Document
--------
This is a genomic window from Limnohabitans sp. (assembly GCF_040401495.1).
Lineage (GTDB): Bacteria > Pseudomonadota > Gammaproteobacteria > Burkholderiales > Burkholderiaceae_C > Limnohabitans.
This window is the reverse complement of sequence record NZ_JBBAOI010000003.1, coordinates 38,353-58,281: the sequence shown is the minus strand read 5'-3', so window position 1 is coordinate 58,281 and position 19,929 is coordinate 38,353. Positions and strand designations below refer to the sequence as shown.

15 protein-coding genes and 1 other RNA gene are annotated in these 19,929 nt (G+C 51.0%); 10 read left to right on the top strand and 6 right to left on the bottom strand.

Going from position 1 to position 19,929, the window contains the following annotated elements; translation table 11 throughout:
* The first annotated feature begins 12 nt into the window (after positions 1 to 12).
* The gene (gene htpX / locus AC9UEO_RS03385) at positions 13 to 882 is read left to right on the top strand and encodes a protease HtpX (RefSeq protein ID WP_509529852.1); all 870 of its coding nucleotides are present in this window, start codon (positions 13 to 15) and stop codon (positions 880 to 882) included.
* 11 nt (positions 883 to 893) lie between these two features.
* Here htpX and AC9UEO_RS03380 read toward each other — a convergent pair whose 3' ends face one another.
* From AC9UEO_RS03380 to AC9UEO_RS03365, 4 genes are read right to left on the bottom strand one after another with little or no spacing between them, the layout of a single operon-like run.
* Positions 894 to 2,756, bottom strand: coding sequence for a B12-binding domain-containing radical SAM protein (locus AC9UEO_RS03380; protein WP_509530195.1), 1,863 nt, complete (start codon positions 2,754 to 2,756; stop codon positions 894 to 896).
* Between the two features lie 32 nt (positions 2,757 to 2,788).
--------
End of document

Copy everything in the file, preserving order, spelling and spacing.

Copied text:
This is a genomic window from Limnohabitans sp. (assembly GCF_040401495.1).
Lineage (GTDB): Bacteria > Pseudomonadota > Gammaproteobacteria > Burkholderiales > Burkholderiaceae_C > Limnohabitans.
This window is the reverse complement of sequence record NZ_JBBAOI010000003.1, coordinates 38,353-58,281: the sequence shown is the minus strand read 5'-3', so window position 1 is coordinate 58,281 and position 19,929 is coordinate 38,353. Positions and strand designations below refer to the sequence as shown.

15 protein-coding genes and 1 other RNA gene are annotated in these 19,929 nt (G+C 51.0%); 10 read left to right on the top strand and 6 right to left on the bottom strand.

Going from position 1 to position 19,929, the window contains the following annotated elements; translation table 11 throughout:
* The first annotated feature begins 12 nt into the window (after positions 1 to 12).
* The gene (gene htpX / locus AC9UEO_RS03385) at positions 13 to 882 is read left to right on the top strand and encodes a protease HtpX (RefSeq protein ID WP_509529852.1); all 870 of its coding nucleotides are present in this window, start codon (positions 13 to 15) and stop codon (positions 880 to 882) included.
* 11 nt (positions 883 to 893) lie between these two features.
* Here htpX and AC9UEO_RS03380 read toward each other — a convergent pair whose 3' ends face one another.
* From AC9UEO_RS03380 to AC9UEO_RS03365, 4 genes are read right to left on the bottom strand one after another with little or no spacing between them, the layout of a single operon-like run.
* Positions 894 to 2,756, bottom strand: coding sequence for a B12-binding domain-containing radical SAM protein (locus AC9UEO_RS03380; protein WP_509530195.1), 1,863 nt, complete (start codon positions 2,754 to 2,756; stop codon positions 894 to 896).
* Between the two features lie 32 nt (positions 2,757 to 2,788).